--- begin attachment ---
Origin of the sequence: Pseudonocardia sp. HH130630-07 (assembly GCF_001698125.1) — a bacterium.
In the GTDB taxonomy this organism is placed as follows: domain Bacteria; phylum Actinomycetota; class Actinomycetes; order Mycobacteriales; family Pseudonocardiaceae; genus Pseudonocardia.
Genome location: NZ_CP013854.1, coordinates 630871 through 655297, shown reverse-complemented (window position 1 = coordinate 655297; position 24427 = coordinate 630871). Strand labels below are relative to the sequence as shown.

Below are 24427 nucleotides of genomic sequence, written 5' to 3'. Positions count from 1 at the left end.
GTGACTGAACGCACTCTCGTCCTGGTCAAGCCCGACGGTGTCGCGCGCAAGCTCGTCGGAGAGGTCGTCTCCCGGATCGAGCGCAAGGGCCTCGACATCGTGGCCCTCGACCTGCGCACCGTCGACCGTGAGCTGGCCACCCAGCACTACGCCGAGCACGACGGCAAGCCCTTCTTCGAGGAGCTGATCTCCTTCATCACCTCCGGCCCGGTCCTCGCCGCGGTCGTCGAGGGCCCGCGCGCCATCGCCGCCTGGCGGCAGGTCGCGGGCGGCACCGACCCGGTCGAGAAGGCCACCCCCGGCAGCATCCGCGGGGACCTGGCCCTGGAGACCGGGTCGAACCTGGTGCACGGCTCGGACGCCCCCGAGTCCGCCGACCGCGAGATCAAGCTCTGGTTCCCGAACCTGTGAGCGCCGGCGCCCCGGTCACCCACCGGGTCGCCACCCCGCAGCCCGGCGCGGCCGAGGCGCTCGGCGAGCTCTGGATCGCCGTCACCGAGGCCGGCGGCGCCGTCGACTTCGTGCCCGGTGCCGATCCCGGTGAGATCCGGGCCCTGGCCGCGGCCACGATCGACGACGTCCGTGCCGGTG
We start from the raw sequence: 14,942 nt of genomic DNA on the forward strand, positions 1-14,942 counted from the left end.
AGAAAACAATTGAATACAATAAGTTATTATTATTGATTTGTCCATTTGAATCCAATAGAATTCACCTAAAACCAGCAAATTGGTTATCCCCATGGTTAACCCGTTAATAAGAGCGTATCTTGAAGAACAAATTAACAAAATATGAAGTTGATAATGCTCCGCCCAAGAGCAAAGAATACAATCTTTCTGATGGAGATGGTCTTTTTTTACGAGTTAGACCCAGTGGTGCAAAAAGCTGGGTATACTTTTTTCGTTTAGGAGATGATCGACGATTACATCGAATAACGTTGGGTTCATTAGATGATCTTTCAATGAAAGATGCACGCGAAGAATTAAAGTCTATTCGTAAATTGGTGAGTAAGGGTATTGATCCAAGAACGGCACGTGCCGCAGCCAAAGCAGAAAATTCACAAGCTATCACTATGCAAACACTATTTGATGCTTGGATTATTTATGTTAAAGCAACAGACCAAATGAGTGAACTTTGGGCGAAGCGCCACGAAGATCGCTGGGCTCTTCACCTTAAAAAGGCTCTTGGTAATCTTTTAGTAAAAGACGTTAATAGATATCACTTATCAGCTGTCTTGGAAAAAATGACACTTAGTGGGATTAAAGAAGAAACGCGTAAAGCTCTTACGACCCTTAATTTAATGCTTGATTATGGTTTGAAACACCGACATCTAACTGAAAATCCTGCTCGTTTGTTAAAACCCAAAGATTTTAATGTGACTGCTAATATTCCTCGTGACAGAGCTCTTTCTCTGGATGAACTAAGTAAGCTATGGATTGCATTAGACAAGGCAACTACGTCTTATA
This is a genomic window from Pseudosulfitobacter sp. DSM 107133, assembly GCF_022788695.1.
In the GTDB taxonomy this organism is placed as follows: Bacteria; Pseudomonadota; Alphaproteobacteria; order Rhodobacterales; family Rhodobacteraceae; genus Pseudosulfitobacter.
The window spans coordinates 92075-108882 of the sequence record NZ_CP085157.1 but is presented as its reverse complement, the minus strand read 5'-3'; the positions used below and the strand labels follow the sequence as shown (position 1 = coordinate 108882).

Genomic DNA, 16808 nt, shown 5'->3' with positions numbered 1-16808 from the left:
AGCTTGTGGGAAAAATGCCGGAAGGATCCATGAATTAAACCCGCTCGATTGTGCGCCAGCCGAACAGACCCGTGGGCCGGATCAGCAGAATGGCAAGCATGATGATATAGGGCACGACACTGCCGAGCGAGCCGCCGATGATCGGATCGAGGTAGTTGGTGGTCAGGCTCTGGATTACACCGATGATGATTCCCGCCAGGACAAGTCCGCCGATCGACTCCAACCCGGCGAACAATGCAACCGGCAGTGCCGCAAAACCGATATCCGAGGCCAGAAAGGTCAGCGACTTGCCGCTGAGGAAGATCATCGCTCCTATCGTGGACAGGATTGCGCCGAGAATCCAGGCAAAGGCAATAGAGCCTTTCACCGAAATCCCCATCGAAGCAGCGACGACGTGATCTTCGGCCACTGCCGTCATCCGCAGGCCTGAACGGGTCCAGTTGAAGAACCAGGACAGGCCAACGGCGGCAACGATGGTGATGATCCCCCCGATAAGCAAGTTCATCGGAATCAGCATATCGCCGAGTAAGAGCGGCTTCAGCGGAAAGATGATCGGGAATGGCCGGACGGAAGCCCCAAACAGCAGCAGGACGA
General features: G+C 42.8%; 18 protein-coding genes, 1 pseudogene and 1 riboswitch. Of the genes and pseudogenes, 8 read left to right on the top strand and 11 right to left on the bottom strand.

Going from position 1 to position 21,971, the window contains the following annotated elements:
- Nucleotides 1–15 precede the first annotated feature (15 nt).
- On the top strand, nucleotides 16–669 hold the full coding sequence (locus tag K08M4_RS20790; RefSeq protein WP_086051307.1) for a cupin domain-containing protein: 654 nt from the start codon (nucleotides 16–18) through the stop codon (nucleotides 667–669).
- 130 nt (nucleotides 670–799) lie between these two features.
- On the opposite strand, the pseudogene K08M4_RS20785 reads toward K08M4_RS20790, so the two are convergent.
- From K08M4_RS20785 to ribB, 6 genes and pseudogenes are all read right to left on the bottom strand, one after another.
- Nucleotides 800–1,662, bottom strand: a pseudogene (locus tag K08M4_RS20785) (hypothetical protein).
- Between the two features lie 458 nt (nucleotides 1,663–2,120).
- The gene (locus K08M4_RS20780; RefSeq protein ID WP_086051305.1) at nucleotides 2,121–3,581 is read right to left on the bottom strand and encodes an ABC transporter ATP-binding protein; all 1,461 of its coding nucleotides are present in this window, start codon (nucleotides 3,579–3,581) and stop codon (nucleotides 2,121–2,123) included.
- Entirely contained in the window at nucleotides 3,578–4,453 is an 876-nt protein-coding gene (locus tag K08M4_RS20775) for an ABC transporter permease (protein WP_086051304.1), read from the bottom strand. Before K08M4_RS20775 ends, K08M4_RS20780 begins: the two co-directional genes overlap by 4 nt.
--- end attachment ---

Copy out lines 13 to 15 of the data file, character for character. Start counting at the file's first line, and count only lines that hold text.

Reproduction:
General features: G+C 42.8%; 18 protein-coding genes, 1 pseudogene and 1 riboswitch. Of the genes and pseudogenes, 8 read left to right on the top strand and 11 right to left on the bottom strand.

Going from position 1 to position 21,971, the window contains the following annotated elements:
- Nucleotides 1–15 precede the first annotated feature (15 nt).